Professional development

There is an endless sea of opportunities when it comes to professional development, from microlearning courses online to conferences and workshops. According to SurveyMonkey, almost 60% of employees agree that professional development is helpful, and yet, only 52% agree that their employer provides enough of these opportunities. Professional development courses can be a great way to teach employees the skills needed to work well on a team. For example, HSI Blue Ocean Brain offers courses on boosting inclusion and embracing change. These courses can help employees communicate inclusively and become more comfortable with a dynamic workplace.

Team building

Team building is meant to strengthen bonds between team members, which leads to feelings of psychological safety in the workplace. When employees feel psychologically safe, ideas can flourish and emotional stress is reduced. According to a Gallup study, employers benefit from increasing the feeling of psychological safety with reductions in turnover and safety incidents and increases in productivity.

Prompt conflict resolution

Some problems may go away without intervention, but it is usually best to address conflicts among team members to avoid festering issues. Resolving conflicts promptly can allow tension to ease and productivity to be smooth. So, it is in everyone’s best interest to talk things out, or better yet, train employees to communicate more effectively and avoid conflicts as often as possible. According to SHRM, some conflicts can be avoided with careful hiring and written rules and agreements that formally lay out guidelines for conflict resolution.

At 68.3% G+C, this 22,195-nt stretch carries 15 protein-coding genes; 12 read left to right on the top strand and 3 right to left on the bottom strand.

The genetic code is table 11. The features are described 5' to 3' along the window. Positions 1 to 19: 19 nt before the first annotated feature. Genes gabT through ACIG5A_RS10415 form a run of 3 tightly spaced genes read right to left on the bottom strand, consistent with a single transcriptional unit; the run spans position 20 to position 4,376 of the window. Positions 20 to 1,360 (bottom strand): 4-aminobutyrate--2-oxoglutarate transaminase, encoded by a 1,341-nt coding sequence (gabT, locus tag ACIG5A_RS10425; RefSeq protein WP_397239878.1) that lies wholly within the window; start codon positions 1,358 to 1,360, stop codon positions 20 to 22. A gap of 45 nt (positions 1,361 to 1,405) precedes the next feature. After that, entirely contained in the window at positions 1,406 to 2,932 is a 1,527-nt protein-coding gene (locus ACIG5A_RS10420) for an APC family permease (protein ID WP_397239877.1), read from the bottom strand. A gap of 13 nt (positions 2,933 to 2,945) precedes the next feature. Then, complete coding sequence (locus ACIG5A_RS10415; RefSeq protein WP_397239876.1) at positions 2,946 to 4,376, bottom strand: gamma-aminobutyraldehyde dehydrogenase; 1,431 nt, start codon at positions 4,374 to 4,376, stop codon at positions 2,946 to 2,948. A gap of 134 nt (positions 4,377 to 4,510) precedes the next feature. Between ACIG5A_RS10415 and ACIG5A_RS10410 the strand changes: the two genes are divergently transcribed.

Debriefs can be an excellent tool to accelerate good communication between a team and its leaders. According to the American Psychological Association, teams that conduct debriefs perform 25% better than other teams. Debriefs can be simple but should encourage participation from all members and provide an open and safe environment for discussion and questions.

Implementing these steps in any work environment will improve team dynamics and boost productivity and overall morale. Schedule a consultation with HSI Blue Ocean Brain today to see how our microlearning courses can help your team work well together.